14.
Edna Walling
Temperate
Landscape
Australian
Hills and Plains
City, Rural
Medium

ATG
pp,62-64


15.
Jocelyn Brown
Temperate
Landscape
English
Town
Township
Medium

ATG
pp.65


16.
Paul Sorenson
Temperate
Landscape
Horticulture
Mountains,Plains
Rural
Low

ATG
pp.65-66


17.












Source 7: Garden Style (GS)
No.
Name
Water
Class
Visual Dominance

Climate
Topography
Genre
Search
Code
Page

1.












Source 8: Planting Dreams: Shaping Australian Gardens (PD)

No.
Name
Water
Class
Visual Dominance

Climate
Topography
Genre
Search
Code
Page

1.












Garden Genres


Stephanie Ross, in her book '**What Gardens Mean**' (p.82) writes:[1]
Stephanie Ross, from her book 'What Gardens Mean' (p.82)
Stephanie Ross, from her book 'What Gardens Mean' (p.82)

Stephanie Ross, from her book 'What Gardens Mean' (p.82)


Dominance


Ross Nevette, author of the blog "Landscape Design" argues that the most obvious way of defining gardens, would be to look for the defining dominance in the design of the garden.
  • Plant dominance - Where the garden's essence is about the plants themselves
    (Tropical, Indigenous/native, English Country, Natural, Collector, Alpine, Cool Climate, Desert)
  • Concept dominance - These gardens revolve around an idea or concept
    (Zen, Feng Shui, Modern, National)
  • Structure dominance - These gardens have strong shape and/or geometry
    (Formal, Contemporary, Minimalist, Geometric, Knot, Parterre)
  • Function dominance - Where the function of the garden takes precedence
    (Lawn for playing, Parking Area, Patio, Kitchen, Orchard, Flower picking, forestry)

This defining dominance would be primarily visual.
    • I have added examples (in Italics) above.

Academic Styles


As the indomitable Gertrude Jekyll said when writing about
  • line, form and group... "if these qualities are secured, the result in after years will be a poem; if they are neglected they will be nothing but a crop!"[2]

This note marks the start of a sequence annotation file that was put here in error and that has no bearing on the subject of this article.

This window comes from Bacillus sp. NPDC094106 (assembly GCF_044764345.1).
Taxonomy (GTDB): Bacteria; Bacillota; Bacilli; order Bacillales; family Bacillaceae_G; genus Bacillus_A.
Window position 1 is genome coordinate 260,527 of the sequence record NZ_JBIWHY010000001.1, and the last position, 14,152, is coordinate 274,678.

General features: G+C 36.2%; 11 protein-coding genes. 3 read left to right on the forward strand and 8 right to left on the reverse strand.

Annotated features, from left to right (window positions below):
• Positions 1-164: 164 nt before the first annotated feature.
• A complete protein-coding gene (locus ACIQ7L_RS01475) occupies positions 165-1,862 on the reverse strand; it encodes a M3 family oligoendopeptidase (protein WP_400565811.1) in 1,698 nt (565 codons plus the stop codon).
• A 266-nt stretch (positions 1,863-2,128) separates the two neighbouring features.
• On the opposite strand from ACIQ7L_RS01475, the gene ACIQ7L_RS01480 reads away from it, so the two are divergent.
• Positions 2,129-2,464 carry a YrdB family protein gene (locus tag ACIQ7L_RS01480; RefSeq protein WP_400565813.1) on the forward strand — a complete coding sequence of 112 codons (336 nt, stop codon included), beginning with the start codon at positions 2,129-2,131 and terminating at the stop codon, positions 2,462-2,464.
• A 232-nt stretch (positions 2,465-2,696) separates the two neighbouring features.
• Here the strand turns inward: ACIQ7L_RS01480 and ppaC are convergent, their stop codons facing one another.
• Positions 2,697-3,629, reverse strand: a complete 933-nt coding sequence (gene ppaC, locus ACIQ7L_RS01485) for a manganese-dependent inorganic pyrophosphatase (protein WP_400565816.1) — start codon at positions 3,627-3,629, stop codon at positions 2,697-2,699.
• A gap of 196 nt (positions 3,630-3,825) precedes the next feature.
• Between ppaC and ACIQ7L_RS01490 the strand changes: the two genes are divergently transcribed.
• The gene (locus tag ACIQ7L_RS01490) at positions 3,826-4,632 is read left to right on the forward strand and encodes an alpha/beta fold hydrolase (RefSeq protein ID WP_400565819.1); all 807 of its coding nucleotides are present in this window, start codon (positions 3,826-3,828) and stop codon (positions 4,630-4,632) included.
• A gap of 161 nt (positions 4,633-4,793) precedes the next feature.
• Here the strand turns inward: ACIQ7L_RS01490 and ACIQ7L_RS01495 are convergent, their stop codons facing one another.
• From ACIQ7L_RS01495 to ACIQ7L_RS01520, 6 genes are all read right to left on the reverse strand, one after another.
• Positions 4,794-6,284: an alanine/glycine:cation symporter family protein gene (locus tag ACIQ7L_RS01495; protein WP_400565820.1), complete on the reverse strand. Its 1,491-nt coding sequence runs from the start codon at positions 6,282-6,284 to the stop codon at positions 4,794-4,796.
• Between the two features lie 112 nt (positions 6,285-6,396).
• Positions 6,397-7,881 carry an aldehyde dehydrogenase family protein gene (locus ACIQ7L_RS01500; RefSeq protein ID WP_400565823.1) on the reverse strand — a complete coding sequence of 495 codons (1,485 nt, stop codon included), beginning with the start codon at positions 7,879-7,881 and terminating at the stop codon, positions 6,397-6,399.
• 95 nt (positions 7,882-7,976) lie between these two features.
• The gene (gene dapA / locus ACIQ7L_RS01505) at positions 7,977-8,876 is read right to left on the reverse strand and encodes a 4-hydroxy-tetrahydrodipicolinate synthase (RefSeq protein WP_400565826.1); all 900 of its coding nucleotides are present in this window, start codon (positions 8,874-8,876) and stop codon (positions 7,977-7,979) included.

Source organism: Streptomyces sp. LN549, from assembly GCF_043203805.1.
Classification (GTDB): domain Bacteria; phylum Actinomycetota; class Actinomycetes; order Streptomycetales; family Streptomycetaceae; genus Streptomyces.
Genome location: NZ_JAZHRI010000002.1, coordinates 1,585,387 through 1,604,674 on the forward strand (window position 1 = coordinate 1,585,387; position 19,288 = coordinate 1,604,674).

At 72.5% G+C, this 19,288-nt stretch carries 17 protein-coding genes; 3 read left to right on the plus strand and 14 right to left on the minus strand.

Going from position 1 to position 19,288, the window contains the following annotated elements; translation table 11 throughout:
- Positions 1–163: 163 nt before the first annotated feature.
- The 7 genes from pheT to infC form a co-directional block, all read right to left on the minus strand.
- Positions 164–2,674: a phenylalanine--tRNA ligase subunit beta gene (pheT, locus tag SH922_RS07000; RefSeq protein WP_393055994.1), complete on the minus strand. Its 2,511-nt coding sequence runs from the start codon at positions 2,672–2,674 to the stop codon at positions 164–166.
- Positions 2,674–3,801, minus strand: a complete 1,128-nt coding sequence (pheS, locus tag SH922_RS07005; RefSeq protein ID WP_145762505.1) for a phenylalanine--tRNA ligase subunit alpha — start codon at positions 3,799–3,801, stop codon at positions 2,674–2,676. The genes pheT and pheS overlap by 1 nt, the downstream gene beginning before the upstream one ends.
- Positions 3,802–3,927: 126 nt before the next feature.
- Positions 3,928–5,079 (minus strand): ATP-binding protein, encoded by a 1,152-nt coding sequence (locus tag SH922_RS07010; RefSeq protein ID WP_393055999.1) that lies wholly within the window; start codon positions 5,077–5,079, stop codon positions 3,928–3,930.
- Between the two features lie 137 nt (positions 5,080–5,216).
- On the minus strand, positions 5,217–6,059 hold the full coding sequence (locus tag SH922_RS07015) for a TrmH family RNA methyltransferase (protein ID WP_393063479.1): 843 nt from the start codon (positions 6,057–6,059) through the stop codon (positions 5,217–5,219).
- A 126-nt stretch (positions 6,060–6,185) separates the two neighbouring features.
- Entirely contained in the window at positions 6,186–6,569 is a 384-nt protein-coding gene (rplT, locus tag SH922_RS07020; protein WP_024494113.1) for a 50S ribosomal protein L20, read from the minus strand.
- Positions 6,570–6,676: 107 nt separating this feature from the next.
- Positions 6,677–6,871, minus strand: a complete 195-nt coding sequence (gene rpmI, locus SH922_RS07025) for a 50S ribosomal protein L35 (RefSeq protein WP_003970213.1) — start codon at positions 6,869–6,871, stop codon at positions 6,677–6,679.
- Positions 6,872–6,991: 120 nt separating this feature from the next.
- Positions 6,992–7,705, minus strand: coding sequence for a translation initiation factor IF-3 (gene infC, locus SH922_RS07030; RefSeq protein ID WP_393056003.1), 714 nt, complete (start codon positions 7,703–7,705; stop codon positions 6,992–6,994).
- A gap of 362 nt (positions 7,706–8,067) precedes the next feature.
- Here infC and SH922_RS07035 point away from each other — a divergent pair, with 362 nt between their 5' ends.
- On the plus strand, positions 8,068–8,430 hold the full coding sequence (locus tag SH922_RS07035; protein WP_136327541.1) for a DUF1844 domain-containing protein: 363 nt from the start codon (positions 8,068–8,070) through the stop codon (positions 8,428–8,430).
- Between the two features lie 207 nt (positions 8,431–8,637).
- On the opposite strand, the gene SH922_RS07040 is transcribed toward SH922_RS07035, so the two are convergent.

The Oxford Companion to Australian Gardens argues that the particular characteristics, or common determinants, upon which differences in style are judged are the use of
  • FORM: conventions, materials, techniques, motifs, relationships between forms or motifs, and qualities of expression. [3] reduced to
    • components - both built and plant features
    • arrangements - layouts
    • characters - ambiance, visual qualities,
      and

  • CONTENT:
    • philosophies, beliefs, ideas and intentions behind the above forms.


The Three Styles


Three assemblages of styles are perceived in A Pictorial Guide to Identifying Australian Architecture:

    • Popular Styles: when elements of one or more contrived styles are borrowed or used, such as
      • Sometimes these are used anachronistically, incorrectly, incompletely, or out of context
        e.g. French or Italian garden styles in Australia, window boxes.

    • Vernacular (by the ordinary people of a country or region)
      by stable, self-sufficient (local) communities where choice is severely limited; and sound design solutions have evolved by trial and error.
      • Community Gardening, Rockery Gardens, Pot plant gardens, Roof top gardens, cactus gardens.



Design Fundamentals


The Oxford Companion to Australian Gardens allows that a fundamental three-fold design system is used to describe gardens and landscapes:
  • Informal - irregular, romantic such as Cottage Gardens and Bush Gardens;
    Loudon's* style:Modern (informal, naturalistic);Kemp'sstyle:Gardenesque (mixed, middle style)
  • Formal - regular, classical, such as Italianate, and City Beautiful;
    Loudon's style: Ancient, Kemp's style: Geometric
  • Utilitarian - the only form of vernacular in Australia - such as Kitchen Gardens, Orchards, Forestry Plantings, vineyard.
    Kemp's style: Picturesque (naturalistic)